I spent part of today helping Irish Genealogical Society International (IGSI) conduct the annual inventory of their Irish collection which is housed at the Minnesota Genealogical Society (MGS) Library in South St Paul. I was assigned to work in the HISTORY section, comparing books on the shelves to printed inventory lists. Many times I was tempted to stop completely and read the books I was holding in my hands.
There were volumes covering all parts of Ireland, several published in the 19th and early 20th centuries. Occasionally a title indicated a particular townland which made me wish that was the area I was researching! Many of the books had labels inside showing a donor’s name.
I admit tarrying long enough to make notes about several books that I want to study more closely later. Such a precious collection! Within the next few days I’ll be posting a more comprehensive article. For now, I’ll just share a few of my scratched notes about the surnames and topics that caught my eye (limited to my assigned section of library call numbers):
- The Irish in Scotland, 1798-1845 by James E. Handley – I scanned the chapter entitled “The Harvesters” and read about all the Irish seasonal workers who went to Scotland for the harvest. This was interesting to me because my 4X great-grandfather was supposedly born near Glasgow while his father was working as a reaper.
- History of Mayo, Vol. 1 by J. F. Quinn – Gallagher is a name in my husband’s family tree. On page 142, I read about the notorious highwayman, Captain Gallagher, who was executed at the Foxford military barracks for his misdeeds. The book cites the tradition that Capt Gallagher robbed the rich to support the poor.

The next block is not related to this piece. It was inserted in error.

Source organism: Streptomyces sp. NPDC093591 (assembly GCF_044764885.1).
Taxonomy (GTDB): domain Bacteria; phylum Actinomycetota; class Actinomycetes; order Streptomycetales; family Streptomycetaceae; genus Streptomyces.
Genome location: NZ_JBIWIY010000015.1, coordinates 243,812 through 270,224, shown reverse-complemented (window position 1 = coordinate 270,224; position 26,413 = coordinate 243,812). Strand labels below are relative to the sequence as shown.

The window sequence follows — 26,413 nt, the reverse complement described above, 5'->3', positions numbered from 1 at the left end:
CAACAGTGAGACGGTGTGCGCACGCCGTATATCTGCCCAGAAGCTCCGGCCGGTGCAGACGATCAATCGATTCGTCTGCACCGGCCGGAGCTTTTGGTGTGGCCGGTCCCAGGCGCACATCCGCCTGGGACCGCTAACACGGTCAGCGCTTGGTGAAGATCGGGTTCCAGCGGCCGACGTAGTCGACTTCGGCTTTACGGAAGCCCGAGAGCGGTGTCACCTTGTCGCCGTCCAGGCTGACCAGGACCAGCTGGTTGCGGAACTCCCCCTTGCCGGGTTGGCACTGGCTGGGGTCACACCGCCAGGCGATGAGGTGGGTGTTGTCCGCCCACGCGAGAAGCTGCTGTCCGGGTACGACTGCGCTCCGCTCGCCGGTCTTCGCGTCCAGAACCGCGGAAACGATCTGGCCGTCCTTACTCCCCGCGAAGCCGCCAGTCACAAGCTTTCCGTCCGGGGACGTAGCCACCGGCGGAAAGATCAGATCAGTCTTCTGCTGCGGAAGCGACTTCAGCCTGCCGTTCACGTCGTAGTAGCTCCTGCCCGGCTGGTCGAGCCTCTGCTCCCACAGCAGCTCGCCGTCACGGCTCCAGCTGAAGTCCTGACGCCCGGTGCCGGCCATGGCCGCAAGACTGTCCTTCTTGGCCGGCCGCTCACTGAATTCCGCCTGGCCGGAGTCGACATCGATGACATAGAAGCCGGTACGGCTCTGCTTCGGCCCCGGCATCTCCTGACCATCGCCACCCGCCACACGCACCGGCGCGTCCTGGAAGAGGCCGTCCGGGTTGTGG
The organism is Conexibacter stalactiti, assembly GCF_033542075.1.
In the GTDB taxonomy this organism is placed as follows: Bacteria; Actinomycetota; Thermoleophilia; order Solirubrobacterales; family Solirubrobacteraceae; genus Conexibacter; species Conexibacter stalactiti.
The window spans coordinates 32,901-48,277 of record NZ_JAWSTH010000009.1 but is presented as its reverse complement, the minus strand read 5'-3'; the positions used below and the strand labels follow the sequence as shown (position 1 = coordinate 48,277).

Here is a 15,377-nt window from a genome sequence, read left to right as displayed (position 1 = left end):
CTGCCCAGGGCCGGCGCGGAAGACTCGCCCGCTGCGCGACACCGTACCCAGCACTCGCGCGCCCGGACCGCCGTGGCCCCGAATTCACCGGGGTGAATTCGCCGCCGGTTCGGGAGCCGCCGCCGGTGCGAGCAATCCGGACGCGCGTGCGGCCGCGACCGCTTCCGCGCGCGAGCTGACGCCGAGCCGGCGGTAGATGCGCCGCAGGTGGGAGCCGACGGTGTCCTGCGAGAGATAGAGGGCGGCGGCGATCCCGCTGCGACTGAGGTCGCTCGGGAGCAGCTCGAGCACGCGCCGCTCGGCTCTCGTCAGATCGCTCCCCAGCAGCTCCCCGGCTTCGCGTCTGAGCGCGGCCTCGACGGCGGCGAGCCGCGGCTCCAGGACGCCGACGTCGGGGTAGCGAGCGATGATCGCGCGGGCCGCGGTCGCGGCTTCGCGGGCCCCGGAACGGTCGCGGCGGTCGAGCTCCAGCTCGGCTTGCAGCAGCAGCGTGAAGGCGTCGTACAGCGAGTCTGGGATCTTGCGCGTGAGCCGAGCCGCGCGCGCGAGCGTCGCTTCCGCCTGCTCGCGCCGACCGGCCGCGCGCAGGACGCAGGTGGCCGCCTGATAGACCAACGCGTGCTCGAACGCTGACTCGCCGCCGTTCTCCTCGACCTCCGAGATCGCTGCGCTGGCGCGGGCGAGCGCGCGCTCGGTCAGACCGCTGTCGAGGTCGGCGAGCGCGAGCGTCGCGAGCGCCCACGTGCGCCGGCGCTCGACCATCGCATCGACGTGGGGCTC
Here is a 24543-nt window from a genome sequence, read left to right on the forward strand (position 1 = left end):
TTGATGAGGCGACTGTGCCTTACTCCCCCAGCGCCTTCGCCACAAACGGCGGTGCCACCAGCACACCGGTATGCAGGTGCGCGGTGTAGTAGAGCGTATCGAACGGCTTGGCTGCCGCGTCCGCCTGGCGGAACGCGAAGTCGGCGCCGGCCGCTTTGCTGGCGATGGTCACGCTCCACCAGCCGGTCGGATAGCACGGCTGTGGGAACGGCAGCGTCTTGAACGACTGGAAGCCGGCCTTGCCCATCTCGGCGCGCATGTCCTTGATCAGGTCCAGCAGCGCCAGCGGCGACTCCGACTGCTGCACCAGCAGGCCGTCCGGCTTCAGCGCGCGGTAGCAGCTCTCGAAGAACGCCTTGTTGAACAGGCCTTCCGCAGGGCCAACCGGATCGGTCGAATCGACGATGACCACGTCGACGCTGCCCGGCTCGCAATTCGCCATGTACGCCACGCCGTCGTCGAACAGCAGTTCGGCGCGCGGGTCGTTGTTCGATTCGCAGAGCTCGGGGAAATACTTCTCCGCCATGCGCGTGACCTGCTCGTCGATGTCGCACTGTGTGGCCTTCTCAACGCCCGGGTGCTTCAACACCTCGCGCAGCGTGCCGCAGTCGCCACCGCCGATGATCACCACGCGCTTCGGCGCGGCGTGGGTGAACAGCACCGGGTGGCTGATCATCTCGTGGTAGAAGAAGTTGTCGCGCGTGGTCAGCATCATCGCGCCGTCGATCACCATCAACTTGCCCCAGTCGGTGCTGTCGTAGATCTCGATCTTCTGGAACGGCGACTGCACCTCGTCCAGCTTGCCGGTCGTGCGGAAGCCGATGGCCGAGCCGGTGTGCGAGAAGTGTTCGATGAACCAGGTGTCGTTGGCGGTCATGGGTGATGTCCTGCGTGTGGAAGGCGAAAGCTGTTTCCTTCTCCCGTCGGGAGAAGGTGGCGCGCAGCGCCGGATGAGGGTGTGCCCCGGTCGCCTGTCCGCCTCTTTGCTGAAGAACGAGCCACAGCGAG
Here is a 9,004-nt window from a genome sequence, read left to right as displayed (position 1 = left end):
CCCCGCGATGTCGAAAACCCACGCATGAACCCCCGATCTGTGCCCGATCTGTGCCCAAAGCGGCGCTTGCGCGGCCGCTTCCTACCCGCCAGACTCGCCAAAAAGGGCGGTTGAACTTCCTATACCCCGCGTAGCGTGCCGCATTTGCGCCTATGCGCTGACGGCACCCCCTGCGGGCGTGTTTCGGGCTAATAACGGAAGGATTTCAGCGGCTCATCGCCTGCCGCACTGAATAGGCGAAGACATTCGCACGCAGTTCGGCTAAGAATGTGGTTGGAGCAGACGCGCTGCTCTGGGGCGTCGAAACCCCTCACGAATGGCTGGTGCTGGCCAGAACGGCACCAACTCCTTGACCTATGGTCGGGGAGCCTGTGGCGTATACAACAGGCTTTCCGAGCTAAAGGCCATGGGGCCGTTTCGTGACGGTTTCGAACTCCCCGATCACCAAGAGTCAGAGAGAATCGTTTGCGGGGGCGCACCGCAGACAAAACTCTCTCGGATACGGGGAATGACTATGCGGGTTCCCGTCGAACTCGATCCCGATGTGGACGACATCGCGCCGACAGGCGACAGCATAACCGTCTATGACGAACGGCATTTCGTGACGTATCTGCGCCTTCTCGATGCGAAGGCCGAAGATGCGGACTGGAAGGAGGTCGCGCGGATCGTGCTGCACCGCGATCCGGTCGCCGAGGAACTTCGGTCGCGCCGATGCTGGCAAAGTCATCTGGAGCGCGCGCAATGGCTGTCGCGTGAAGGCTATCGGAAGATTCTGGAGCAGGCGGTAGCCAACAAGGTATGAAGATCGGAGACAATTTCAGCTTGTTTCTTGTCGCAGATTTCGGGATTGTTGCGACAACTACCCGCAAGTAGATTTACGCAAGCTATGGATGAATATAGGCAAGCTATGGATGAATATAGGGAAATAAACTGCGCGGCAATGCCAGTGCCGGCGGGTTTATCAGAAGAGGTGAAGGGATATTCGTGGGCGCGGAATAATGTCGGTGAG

- Melancholy Madness: A Coroner’s Casebook by Michelle McGoff-McCann – The book was drawn from the 19th century casebook of coroner William Charles Waddell of County Monaghan. Chapters are devoted to subjects such as Infanticide, Suicide and the Asylum, Dangers in the Home, Death by Misadventure, Death in the Workplace and Cold-Blooded Murder. (OK, this book has nothing to do with my genealogical research; it appeals to less cerebral interests.)
- Records of the Four Tipperary Septs by Martin Callahan – O’Dwyer is another name in our Irish family tree, and it was one of the four septs highlighted in the book.
The library (formally known as the William J. Hoffman Library and Research Center) is now closed for the holidays and will re-open on Wednesday, January 6. In the meantime you can read about the library and search its catalog here: http://mngs.org/cpage.php?pt=30
Stay tuned for more information about IGSI’s impressive collection.